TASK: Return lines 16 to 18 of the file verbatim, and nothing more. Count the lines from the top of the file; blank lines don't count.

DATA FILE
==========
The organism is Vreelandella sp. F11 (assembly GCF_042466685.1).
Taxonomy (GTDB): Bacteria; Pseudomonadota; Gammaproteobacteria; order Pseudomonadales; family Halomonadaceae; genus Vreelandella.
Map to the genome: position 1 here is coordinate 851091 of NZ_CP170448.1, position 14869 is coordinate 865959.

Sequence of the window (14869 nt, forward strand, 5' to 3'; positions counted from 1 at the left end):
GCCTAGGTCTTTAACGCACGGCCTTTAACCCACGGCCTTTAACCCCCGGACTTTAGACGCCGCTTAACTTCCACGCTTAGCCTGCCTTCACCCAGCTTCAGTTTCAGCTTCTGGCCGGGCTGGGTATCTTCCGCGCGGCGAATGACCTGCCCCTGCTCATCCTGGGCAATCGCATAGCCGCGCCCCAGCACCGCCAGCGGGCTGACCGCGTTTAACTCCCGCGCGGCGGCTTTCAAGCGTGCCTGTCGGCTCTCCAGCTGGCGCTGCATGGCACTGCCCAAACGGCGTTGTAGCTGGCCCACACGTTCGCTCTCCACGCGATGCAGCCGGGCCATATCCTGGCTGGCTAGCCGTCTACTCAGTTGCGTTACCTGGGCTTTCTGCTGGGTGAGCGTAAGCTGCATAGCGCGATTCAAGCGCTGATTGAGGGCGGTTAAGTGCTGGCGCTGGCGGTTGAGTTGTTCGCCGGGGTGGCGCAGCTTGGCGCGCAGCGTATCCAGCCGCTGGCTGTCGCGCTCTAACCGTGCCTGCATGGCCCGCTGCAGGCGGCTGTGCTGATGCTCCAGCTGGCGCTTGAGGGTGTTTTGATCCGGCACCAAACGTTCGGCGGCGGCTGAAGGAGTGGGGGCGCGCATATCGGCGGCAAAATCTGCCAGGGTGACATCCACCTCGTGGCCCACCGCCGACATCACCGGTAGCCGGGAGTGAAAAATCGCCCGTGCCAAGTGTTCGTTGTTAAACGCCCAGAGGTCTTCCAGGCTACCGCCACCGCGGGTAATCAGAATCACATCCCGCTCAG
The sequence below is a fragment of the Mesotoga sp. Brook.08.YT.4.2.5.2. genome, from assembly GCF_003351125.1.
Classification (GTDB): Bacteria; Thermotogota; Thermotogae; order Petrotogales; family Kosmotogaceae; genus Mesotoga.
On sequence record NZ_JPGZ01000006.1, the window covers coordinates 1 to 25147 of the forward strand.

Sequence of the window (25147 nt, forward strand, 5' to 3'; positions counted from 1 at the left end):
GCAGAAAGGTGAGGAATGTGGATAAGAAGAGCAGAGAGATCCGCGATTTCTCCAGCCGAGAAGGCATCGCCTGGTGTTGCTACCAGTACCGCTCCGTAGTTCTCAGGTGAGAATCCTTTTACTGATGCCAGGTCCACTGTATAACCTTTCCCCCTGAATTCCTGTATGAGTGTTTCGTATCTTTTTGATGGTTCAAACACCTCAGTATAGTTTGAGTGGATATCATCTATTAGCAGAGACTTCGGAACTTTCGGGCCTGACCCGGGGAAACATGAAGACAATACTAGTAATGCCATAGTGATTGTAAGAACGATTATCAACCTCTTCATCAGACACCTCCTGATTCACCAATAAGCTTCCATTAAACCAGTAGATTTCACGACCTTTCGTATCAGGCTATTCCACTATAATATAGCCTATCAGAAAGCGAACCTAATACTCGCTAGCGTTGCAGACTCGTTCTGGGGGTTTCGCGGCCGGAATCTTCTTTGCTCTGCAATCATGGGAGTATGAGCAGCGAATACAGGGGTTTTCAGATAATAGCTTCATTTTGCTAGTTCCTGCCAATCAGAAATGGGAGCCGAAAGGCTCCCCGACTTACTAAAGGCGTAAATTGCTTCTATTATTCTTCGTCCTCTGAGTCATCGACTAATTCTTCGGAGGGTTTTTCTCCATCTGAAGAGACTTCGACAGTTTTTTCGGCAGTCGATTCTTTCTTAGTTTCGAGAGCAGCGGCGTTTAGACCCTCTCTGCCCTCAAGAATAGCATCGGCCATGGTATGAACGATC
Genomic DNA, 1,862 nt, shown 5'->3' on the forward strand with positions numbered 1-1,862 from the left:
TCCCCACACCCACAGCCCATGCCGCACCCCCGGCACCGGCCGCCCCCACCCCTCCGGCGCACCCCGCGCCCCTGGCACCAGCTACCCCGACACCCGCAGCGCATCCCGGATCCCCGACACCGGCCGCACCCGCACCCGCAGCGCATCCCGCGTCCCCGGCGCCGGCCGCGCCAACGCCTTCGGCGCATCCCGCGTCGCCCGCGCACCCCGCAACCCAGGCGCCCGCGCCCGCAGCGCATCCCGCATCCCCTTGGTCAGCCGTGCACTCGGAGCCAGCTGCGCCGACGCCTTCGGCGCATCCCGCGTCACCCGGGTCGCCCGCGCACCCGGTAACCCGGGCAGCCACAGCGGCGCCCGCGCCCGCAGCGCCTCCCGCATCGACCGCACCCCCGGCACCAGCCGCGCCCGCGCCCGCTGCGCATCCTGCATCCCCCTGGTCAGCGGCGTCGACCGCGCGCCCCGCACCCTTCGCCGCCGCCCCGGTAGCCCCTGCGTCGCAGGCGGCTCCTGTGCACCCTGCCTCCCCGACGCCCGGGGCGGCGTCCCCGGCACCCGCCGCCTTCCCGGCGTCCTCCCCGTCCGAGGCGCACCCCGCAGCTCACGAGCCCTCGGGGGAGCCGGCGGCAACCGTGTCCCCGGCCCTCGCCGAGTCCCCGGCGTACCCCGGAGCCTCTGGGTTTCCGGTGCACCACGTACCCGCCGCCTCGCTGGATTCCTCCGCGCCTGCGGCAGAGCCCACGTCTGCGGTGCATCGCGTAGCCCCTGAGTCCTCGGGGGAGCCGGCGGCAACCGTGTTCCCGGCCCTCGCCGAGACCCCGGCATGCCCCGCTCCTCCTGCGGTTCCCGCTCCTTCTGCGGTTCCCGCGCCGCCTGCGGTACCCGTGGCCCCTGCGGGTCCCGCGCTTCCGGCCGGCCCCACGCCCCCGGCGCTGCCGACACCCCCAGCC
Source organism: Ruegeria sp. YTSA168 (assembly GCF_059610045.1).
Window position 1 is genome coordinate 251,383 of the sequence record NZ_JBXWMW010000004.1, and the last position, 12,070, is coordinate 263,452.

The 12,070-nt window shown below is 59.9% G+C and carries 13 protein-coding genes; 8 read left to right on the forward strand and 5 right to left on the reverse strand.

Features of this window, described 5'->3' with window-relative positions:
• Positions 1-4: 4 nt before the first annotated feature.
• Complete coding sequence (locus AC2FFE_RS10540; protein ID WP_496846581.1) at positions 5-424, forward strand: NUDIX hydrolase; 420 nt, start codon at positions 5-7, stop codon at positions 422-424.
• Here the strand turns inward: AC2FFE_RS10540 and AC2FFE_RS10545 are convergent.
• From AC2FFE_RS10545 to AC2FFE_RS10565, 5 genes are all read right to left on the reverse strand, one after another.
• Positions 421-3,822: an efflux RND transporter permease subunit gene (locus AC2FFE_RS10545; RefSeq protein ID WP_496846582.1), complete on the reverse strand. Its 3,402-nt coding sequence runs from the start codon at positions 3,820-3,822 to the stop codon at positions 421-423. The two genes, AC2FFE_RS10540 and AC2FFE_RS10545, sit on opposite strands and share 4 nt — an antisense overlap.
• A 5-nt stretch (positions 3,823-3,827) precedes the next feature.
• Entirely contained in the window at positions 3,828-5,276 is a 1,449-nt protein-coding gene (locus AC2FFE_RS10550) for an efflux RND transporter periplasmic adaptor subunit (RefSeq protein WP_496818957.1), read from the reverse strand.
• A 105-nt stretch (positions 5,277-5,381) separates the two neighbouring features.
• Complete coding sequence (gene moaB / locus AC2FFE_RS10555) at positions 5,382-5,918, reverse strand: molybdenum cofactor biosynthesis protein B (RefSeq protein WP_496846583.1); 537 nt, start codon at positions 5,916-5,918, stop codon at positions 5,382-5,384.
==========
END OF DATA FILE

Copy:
Features of this window, described 5'->3' with window-relative positions:
• Positions 1-4: 4 nt before the first annotated feature.
• Complete coding sequence (locus AC2FFE_RS10540; protein ID WP_496846581.1) at positions 5-424, forward strand: NUDIX hydrolase; 420 nt, start codon at positions 5-7, stop codon at positions 422-424.